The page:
I have spent the weekend watching my beloved country get its courage. I can’t be there and it pains me. Think of it like a very close relative in hospital for a serious illness. You want to be on top of every moment. Every gain in health and every attack from the bacteria. You are not a doctor and you cannot make them better, but somehow, if you follow every minute, you are doing all you can do and if there is a second where you can step in and help, you’ll be able to jump up ready.
Unlike with a sick relative, however, I am overjoyed and immensely proud of the people I lived amongst for just under a decade. When I arrived in Egypt I was told, in offhand comments, that Egyptians were lazy. It certainly seemed like that to start off with. The more I was there, however, the clearer it became that this was not the case. It was not lethargy, it was a lack of pride. And why would you have pride in your school work, as a child, when the teachers teaching you are not teaching. They are not proud of their job as they are so underpaid, they tell you that if you want to learn, your parents have pay for you to to come to their private classes in the evening. When you see that the children who get the good marks, are those who can furnish tips for their teachers. So, you make it through the school system, you get some good marks in your leaving exams and enter a university system that is determined on your high school grades, for which your work was not fairly marked, and your parents contacts. Your results in university are again, partly dependent on your parents connections.
Of course, you know you’re the lucky one, because you got into university in the first place.
You are not that lucky though. Most university students over the past ten years have graduated into no job. If the average-grading engineer with no family connections is lucky, he can drive a taxi. The lucky ones who graduate AND get a job, are unlikely to be paid a wage decent enough to live on.
There was, at least while I was there, and I am sure before I got there, a nation-wide depression. A total hopelessness about both their personal future and that of their country. Those who could leave and work abroad, did. People would frequently ask me why I was there, often truly shocked that I actually wanted to be there. If I had one Egyptian pound for every taxi driver who asked me how he could get a Canadian visa, how he could get to Europe, if there was work in Scotland, I would be a millionaire – in US Dollars now.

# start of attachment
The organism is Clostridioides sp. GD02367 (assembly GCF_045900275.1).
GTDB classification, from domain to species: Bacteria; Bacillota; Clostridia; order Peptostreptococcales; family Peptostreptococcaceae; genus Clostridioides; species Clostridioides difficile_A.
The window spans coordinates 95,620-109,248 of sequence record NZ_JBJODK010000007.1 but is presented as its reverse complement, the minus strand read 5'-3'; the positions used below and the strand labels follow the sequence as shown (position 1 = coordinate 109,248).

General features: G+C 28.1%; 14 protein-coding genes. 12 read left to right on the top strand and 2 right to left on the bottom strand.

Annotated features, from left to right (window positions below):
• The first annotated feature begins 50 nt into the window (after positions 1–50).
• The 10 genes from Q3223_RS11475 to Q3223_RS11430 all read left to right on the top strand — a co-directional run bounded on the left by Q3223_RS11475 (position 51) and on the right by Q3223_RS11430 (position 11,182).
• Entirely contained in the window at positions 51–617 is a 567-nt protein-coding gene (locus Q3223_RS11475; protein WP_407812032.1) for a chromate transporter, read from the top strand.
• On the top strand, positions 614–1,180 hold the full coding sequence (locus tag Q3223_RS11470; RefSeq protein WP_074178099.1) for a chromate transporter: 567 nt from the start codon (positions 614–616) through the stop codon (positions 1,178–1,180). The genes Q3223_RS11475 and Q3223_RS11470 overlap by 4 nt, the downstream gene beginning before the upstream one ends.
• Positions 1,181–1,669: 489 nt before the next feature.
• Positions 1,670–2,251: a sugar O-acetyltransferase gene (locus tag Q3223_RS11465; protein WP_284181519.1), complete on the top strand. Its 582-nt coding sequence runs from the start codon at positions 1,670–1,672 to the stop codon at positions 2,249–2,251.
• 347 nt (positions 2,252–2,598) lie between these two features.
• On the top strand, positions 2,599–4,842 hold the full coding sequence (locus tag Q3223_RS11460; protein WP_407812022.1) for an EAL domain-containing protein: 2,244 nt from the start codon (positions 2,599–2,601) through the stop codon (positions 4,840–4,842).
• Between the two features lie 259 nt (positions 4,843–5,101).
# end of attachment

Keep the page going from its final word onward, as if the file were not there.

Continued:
The lack of pride was also in evidence by the amount of rubbish on the streets. There were street sweepers, but that was not the issue, it was the normalcy of dropping rubbish on the ground and the incredulity when someone, usually foreign, went off in search of a bin to put their rubbish in. One driver at a company I worked in, let’s call him Wael, pulled me to the side one day, still laughing in shock, because our CEO had been visiting us from abroad and between meetings, he’d had a ta’ameya sandwich, water and coke in the car. When he finished, he put all the rubbish back in a plastic bag. Wael, reached back, took the plastic bag from him, lowered the window and moved to throw it out on the highway. The CEO shouted, “NO! Don’t through it on the road!” He then, shocked, told Wael he should not throw rubbish on the road, and anyway, “Why would you want to make your country dirty?”. Poor Wael, had spent the evening mulling it over and thought it was rather funny and strange that a foreigner wouldn’t want to dirty Egypt, but he didn’t care. He asked me if we thought like that in the UK and if other countries I’d been to thought like that. He still talked about this when I saw him 5 years later – and he still found it strange, but he said that he had never put rubbish on the street since then.
So, to see something like this video, makes me happier than I know how to convey: